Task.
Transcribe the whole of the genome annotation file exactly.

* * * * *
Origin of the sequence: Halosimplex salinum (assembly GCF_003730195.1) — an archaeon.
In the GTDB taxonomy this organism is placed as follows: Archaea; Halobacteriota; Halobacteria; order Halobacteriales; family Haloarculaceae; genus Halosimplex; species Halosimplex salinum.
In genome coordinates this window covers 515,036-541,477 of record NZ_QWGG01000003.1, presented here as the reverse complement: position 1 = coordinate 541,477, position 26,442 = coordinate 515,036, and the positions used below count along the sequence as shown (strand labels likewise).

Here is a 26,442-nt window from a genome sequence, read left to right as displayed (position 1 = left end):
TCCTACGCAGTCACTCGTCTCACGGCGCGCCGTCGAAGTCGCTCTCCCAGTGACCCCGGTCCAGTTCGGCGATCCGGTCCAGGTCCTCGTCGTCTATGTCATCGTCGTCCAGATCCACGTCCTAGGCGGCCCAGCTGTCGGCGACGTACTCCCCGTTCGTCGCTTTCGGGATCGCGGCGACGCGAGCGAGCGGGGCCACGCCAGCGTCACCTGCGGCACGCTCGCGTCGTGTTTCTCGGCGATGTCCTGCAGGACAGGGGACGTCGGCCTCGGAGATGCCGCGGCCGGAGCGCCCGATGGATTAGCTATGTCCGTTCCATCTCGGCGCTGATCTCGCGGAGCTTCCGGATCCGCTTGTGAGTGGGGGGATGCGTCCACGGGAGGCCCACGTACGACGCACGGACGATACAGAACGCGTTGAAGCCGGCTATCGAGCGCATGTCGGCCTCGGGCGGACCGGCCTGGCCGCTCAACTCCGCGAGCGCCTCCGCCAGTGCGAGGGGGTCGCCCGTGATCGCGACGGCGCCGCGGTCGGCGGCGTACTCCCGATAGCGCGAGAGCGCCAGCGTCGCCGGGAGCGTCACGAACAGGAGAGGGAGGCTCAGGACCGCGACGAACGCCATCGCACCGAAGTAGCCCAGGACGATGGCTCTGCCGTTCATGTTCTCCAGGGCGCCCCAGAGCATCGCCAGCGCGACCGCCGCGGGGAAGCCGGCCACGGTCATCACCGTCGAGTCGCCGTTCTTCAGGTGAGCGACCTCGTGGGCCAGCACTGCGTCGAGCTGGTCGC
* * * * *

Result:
Origin of the sequence: Halosimplex salinum (assembly GCF_003730195.1) — an archaeon.
In the GTDB taxonomy this organism is placed as follows: Archaea; Halobacteriota; Halobacteria; order Halobacteriales; family Haloarculaceae; genus Halosimplex; species Halosimplex salinum.
In genome coordinates this window covers 515,036-541,477 of record NZ_QWGG01000003.1, presented here as the reverse complement: position 1 = coordinate 541,477, position 26,442 = coordinate 515,036, and the positions used below count along the sequence as shown (strand labels likewise).

Here is a 26,442-nt window from a genome sequence, read left to right as displayed (position 1 = left end):
TCCTACGCAGTCACTCGTCTCACGGCGCGCCGTCGAAGTCGCTCTCCCAGTGACCCCGGTCCAGTTCGGCGATCCGGTCCAGGTCCTCGTCGTCTATGTCATCGTCGTCCAGATCCACGTCCTAGGCGGCCCAGCTGTCGGCGACGTACTCCCCGTTCGTCGCTTTCGGGATCGCGGCGACGCGAGCGAGCGGGGCCACGCCAGCGTCACCTGCGGCACGCTCGCGTCGTGTTTCTCGGCGATGTCCTGCAGGACAGGGGACGTCGGCCTCGGAGATGCCGCGGCCGGAGCGCCCGATGGATTAGCTATGTCCGTTCCATCTCGGCGCTGATCTCGCGGAGCTTCCGGATCCGCTTGTGAGTGGGGGGATGCGTCCACGGGAGGCCCACGTACGACGCACGGACGATACAGAACGCGTTGAAGCCGGCTATCGAGCGCATGTCGGCCTCGGGCGGACCGGCCTGGCCGCTCAACTCCGCGAGCGCCTCCGCCAGTGCGAGGGGGTCGCCCGTGATCGCGACGGCGCCGCGGTCGGCGGCGTACTCCCGATAGCGCGAGAGCGCCAGCGTCGCCGGGAGCGTCACGAACAGGAGAGGGAGGCTCAGGACCGCGACGAACGCCATCGCACCGAAGTAGCCCAGGACGATGGCTCTGCCGTTCATGTTCTCCAGGGCGCCCCAGAGCATCGCCAGCGCGACCGCCGCGGGGAAGCCGGCCACGGTCATCACCGTCGAGTCGCCGTTCTTCAGGTGAGCGACCTCGTGGGCCAGCACTGCGTCGAGCTGGTCGC